Designing a kitchen is not rocket science, but it is the most complicated room in the house.
San Francisco, CA (Vocus/PRWEB) February 09, 2011
Designing a kitchen can be one of the greatest challenges when undergoing new construction. San Francisco green architect Andre Rothblatt gives insight with eight tips which can overcome challenges in the kitchen design process. From appliance location to hiring a design professional, following these tips can lead to a successful kitchen design.
1. The stove is the star of the kitchen. Yes, there is an appliance hierarchy, certain appliances and fixtures have greater status than others. The pecking order from most important to least is the stove, refrigerator, sink and microwave. This means that the stove should be the focal point of the kitchen layout. One should place the stove in the kitchen as one would a fire place in the living room, centered in the room in a prominent position.
2. Proportions, Proportions, Proportions. One design element that distinguishes a great kitchen design and gives it that tailored look is the correct proportions. The correct proportions are achieved by the visual relationship of the width of each cabinet as it relates to its height and then how it relates to the other cabinets and room. A successful design is one where the entirety of the cabinets are well composed and well proportioned.
3. The size of the space should dictate the design. As with the proportions of cabinets, the scale and size of the room should dictate the scale and size of the cabinets and the number of appliances. A common mistake homeowners make in kitchen design is cramming too many cabinets, appliances, or an island into a small kitchen.
4. Don’t open up the kitchen too much. San Francisco house plans these days feature a kitchen that opens up into an adjacent room like a dining, family or great room. It’s important to remember that open kitchens need definition. So even though there are no walls to define the space, definition can be achieved by a good cabinet layout that implies a defined space. A u-shaped cabinet plan that has four corners implies a room the way four walls might. Irregular cabinet plans, or those that protrude into adjacent spaces in an unclear manner, can blur the boundaries of each space.
5. Be aware (and wary) of trends. Design trends come and go; some trends have more staying power than others. It seems that stainless steel appliances will last for a long time for the reason that stainless steel is a neutral color that goes with almost all color schemes. It also looks great in both contemporary and traditional kitchens. Understanding trends is important. Some designers are quick to pick up and incorporate trendy items. It is better to follow trends only if it is consistent with the aesthetics of the kitchen, otherwise it might look passé in a couple of years.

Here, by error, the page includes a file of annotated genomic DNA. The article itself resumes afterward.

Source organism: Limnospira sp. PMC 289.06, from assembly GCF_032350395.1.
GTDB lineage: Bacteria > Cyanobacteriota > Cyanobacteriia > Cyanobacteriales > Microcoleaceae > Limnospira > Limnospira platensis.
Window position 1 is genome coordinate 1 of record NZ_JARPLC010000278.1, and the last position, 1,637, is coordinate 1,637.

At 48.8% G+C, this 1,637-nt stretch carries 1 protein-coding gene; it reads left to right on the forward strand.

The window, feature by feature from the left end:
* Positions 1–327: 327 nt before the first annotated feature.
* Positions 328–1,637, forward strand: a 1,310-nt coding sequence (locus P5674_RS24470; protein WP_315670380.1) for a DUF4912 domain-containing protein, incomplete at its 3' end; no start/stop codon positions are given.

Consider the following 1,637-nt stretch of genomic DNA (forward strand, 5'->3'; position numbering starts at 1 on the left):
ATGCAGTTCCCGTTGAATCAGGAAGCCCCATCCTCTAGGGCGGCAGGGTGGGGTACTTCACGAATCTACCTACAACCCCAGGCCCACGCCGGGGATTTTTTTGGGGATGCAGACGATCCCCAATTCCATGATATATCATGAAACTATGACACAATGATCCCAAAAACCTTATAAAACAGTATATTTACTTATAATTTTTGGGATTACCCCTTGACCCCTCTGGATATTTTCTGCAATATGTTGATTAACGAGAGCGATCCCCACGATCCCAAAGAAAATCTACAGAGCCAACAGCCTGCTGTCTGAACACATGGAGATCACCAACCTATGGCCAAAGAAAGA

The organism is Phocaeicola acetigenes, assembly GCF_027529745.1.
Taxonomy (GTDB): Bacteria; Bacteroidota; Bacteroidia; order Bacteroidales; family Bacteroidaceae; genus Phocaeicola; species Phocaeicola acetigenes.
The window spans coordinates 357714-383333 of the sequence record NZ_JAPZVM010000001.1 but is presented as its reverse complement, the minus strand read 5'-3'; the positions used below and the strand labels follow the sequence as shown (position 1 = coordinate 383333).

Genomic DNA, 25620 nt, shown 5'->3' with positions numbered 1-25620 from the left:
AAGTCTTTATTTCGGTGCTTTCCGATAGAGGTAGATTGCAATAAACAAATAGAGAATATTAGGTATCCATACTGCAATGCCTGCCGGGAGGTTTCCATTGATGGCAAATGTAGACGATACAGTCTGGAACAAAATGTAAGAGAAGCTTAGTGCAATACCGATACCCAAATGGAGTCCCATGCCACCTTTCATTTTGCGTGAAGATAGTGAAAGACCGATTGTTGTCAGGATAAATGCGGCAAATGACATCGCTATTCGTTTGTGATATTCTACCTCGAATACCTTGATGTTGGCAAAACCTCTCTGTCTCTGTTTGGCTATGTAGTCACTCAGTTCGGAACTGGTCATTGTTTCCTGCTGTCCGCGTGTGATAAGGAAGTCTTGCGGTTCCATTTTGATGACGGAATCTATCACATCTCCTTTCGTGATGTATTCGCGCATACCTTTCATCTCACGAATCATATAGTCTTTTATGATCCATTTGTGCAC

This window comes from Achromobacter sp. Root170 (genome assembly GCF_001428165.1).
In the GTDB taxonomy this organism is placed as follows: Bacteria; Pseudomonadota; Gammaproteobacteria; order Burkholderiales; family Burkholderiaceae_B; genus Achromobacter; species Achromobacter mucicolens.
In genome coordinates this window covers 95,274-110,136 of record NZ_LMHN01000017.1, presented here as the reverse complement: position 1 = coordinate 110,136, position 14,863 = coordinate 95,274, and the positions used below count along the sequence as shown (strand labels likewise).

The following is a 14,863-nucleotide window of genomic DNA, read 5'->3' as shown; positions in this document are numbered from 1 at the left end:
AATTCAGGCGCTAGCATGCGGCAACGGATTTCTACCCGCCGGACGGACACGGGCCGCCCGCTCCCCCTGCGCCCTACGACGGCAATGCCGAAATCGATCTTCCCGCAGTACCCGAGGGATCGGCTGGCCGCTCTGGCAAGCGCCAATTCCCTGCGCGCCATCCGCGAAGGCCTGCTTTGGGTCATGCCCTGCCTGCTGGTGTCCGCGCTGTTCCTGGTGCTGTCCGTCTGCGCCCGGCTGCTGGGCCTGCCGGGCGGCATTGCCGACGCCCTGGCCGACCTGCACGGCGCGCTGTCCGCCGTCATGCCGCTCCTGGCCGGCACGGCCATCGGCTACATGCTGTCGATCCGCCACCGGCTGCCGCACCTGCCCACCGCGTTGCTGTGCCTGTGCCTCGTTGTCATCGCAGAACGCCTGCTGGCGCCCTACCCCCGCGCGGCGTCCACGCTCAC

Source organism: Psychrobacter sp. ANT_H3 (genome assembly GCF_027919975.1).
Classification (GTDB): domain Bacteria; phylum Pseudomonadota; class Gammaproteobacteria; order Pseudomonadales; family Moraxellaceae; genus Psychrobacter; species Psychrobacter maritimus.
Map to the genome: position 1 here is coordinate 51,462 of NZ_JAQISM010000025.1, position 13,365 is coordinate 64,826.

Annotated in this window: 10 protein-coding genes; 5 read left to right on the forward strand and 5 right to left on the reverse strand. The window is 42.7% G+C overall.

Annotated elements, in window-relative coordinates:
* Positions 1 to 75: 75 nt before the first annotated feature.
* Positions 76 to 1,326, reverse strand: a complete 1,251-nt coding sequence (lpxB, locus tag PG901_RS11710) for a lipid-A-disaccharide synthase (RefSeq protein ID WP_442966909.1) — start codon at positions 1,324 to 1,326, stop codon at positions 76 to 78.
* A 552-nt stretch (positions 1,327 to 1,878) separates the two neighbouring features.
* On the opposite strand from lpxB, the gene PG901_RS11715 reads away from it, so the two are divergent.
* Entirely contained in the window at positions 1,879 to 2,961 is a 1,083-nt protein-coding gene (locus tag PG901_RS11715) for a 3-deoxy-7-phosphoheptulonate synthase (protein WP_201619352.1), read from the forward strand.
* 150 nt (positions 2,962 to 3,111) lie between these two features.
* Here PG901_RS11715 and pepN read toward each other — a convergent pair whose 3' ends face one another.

6. The Backsplash is a great opportunity to be creative and add flair. The backsplash is the small area above the countertop and below the upper cabinets, and it’s a great and frequently ignored opportunity to add a splash of color, unique pattern or vibrant accent to the kitchen. Unlike countertops and cabinets, which need to be functional and practical, the back splash allows the designer more freedom of expression to give the kitchen a visual punch.
7. Remember the basics. It’s important to remember the basics of successful kitchen design. First, the area within the three main stations of the kitchen: the stove, the refrigerator and the sink should ideally form a triangle or be located in a clear, organized manner where these stations are not too close or too far from each other. Second, the kitchen plan should be integrated into the circulation pattern of the household, and the flow of traffic should not be impeded. Third, bring in natural light by maximizing window sizes and adding skylights when feasible.
8. Hire a design professional. Designing a kitchen is not rocket science, but it is the most complicated room in the house. The best designs require a lot of coordination and knowledge of technical and practical applications of which first-time kitchen remodeler won’t be aware. The right architect or designer will have the training and expertise necessary to create that beautiful kitchen.
For more information about this project or any of Andre Rothblatt’s services, call him at (415) 503-9655 or visit his website at http://www.andrerothblattarchitecture.com.
About Andre Rothblatt Architecture
Andre Rothblatt Architecture is an award-winning San Francisco architecture firm located in the San Francisco Design Center. Andre graduated from UC Berkeley with a BA in Architecture in 1983 and has been actively involved in professional practice for more than 20 years. Formerly a licensed building contractor, he established his San Francisco residential architecture office in 1993. His work has been published in Sunset Magazine, House Beautiful, and Fine Homebuilding, as well as featured on HGTV.